Globally, concerns about global warming, destruction of the environment, erosion of cultures and lifestyles, and millions of people still living in poverty, are increasing. The number of initiatives aimed at saving some part of the environment, or improving the living conditions for the world’s vulnerable people, increases by the day. This heightened awareness of the earth’s crisis is spilling over into the way people behave in their homes, how they spend their money and the way businesses are run. Driven by changing personal ethics, individuals contribute financially or otherwise to environmental and humanitarian initiatives. They are also changing their buying patterns. There is a major upswing in responsible or ethical consumerism in the UK and in other major European markets. In the UK, the market share for ethical products grew by 22% between 1999 and 2004.
Customers increasingly demand it 
Increasing numbers of consumers are looking at the reputation and responsibility of the companies they buy from; they want to have “guilt free” holidays. This affects their direct purchases from companies in tourism destinations and it influences the choices of source market companies too. UK and other European and Australian companies and increasingly American companies are asking about the responsibility of their suppliers and introducing check lists which rate the sustainability of their practices.
Responsible tourism makes business sense 
A significant, and growing, number of tourists are looking for a better experience, a better quality product. They are looking for experiences which enable them to get closer to the “real” living culture of countries and to experience our diverse natural and cultural heritage. This is a global trend in the established markets as consumer expectations of their holidays change, people are taking more, shorter trips, and they expect to get more from them. In commercial market research UK holidaymakers were asked whether or not they would be more likely to book a holiday with a company if they had a written code to guarantee good working conditions, protect the environment and support charities in the tourist destination. In 1999 45% said yes, when the question was asked again in 2001 52% said yes.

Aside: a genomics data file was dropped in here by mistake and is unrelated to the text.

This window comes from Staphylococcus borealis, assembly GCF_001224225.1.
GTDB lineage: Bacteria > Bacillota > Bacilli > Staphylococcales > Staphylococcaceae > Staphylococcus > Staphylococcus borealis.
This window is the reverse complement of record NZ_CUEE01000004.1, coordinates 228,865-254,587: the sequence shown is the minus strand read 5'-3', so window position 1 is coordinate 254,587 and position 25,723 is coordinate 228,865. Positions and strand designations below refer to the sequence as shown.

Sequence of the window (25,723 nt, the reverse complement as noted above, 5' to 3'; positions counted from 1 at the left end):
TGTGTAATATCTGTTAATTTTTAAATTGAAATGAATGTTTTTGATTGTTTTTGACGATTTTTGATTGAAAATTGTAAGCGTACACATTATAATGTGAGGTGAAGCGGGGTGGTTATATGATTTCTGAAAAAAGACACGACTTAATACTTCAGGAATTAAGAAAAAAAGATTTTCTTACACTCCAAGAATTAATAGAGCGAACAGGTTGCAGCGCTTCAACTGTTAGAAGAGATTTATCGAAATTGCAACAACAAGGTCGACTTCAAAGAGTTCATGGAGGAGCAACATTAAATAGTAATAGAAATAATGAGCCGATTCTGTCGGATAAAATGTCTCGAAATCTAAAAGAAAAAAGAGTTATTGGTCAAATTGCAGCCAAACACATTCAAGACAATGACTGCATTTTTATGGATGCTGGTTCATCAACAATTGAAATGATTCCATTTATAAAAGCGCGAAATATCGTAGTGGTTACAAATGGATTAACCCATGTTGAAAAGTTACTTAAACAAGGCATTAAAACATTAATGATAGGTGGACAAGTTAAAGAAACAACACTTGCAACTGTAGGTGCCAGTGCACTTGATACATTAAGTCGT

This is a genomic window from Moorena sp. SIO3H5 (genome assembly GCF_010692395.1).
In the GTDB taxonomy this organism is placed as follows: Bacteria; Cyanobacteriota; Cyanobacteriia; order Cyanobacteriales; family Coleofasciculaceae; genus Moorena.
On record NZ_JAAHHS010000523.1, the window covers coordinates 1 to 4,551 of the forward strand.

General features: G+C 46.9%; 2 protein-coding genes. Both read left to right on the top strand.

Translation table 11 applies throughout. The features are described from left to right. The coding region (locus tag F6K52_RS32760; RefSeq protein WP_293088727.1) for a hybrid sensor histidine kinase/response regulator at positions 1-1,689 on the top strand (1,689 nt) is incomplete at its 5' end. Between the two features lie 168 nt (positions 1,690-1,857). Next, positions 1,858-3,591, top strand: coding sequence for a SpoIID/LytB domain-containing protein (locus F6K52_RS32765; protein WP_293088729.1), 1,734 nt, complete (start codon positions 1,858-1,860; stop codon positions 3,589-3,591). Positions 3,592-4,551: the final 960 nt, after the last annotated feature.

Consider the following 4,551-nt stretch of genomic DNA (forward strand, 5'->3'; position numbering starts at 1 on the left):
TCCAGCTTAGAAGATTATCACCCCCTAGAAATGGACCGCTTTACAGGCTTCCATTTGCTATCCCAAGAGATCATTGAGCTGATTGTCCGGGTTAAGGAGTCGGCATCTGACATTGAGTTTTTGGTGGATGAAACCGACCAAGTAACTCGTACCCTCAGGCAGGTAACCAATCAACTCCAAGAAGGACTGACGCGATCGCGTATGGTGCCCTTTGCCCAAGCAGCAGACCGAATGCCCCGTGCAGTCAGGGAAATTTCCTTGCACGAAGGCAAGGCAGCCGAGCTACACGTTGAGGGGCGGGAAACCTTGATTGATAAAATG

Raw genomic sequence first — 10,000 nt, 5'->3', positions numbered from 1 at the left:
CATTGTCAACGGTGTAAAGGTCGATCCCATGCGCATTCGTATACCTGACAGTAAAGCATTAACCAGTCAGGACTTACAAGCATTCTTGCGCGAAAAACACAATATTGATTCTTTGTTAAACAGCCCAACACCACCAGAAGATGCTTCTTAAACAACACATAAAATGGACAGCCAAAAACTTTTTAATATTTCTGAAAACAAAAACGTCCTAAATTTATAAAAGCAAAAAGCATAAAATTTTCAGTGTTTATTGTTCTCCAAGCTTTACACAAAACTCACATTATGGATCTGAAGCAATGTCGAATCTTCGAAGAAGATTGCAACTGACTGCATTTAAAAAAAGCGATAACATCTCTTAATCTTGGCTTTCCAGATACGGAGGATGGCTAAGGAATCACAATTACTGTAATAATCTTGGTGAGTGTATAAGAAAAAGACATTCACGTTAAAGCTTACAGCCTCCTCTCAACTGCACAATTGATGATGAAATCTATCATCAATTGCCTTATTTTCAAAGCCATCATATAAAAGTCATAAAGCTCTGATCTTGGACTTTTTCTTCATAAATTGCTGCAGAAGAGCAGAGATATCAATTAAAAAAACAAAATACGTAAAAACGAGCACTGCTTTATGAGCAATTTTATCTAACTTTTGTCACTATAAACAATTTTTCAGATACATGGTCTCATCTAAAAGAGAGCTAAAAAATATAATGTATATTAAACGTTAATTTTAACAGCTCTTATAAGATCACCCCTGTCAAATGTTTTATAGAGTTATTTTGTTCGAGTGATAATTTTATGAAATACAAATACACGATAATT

It is a market trend that any tourism business cannot ignore. Responsible Tourism makes business sense because a growing proportion of consumers are looking for a better product. This trend implies that tourism businesses that practice Responsible Tourism will have a powerful competitive advantage over other tourism products.
Objectives of tourism development
Tourism Development – Can be defined as the process of providing facilities and services for visitors to a destination in order to gain economic and other benefits
The economic objectives of tourism development include:
Employment creation Increasing foreign currency earnings Tourist contributions to the multiplier effect - the additional revenue created in an area as a result of tourism expenditure.
Direct employment – occurs in hotels, airports, airlines, tour operators, travel agents, and tourist offices.
Indirect employment - occurs in industries that serve the travel and tourism industry.
Environmental education - this is usually through visitor centres. this information helps the tourist understand the reasons for conservation and encourages them to respect the environment. Conservation Environments improvements Preservation of wildlife habitats Regeneration - is used to preserve heritage sites
Promoting cultural understanding Enhancing the image of an area Creating a national identity
- "2002 Cape Town Declaration on Responsible Tourism in Destinations".
- Jackfox. "What is the difference between minimize and minimise?". Wiki Answers. Retrieved 1 May 2012.
- "Ethical Consumer Report 2007".
- "Responsible Tourism and the Market".